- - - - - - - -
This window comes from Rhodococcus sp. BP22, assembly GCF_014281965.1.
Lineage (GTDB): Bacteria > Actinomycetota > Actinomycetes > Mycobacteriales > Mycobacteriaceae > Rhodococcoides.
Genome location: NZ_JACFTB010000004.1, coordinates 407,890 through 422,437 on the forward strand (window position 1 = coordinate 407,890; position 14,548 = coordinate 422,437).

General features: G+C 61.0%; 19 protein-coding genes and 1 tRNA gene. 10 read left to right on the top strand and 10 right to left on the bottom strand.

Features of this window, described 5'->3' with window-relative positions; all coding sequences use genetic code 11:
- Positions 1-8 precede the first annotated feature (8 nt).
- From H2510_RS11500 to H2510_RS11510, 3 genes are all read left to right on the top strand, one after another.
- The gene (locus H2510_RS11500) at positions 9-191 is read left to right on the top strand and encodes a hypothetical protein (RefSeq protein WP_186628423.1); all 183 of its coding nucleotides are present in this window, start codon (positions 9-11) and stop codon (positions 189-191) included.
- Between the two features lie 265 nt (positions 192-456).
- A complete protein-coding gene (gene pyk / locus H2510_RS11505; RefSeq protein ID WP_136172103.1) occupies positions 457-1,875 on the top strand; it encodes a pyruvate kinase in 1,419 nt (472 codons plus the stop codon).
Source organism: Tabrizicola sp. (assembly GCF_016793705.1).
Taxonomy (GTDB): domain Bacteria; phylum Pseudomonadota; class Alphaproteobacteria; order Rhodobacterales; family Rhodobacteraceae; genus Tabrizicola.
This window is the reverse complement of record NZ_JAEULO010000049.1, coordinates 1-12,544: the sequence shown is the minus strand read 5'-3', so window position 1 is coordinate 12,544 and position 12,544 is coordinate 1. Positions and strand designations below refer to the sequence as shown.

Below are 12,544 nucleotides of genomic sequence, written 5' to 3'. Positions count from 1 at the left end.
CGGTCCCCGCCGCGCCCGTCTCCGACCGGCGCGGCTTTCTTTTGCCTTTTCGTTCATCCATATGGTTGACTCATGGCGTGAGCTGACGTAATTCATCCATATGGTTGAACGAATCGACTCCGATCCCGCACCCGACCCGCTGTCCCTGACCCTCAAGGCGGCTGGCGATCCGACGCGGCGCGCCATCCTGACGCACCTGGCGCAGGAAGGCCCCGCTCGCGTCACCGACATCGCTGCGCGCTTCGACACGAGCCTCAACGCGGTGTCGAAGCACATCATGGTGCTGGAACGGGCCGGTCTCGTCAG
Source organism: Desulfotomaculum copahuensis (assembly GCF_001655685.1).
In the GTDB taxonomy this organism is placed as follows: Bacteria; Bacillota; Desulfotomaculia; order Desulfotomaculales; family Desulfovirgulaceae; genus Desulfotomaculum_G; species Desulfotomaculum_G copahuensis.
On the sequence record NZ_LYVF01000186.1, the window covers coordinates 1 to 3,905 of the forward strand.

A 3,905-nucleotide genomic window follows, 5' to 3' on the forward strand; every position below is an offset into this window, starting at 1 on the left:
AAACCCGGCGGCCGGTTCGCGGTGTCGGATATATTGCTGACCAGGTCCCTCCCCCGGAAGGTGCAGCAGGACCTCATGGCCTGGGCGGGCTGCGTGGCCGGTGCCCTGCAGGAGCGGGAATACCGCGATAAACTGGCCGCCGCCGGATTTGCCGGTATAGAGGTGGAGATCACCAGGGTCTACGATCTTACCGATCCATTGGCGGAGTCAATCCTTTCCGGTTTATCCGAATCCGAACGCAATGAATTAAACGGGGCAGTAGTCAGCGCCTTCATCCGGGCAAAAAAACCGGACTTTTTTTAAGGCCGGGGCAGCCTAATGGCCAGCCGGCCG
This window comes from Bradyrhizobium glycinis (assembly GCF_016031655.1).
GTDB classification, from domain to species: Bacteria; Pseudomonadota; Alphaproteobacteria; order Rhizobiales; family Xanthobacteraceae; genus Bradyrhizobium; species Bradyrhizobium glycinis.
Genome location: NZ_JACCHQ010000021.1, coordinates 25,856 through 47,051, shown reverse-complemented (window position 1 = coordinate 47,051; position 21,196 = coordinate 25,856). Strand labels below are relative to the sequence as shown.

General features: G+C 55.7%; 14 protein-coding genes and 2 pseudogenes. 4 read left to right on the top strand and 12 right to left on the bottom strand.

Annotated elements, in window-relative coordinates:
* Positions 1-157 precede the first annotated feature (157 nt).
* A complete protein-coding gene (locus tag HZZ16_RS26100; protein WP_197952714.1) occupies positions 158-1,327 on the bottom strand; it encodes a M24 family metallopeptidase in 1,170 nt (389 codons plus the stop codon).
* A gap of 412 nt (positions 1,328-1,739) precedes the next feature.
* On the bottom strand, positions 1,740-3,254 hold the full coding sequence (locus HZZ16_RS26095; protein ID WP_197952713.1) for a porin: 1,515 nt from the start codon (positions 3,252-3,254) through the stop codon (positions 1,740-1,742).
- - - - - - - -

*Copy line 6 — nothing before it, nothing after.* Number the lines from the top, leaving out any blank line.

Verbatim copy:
- Positions 1-8 precede the first annotated feature (8 nt).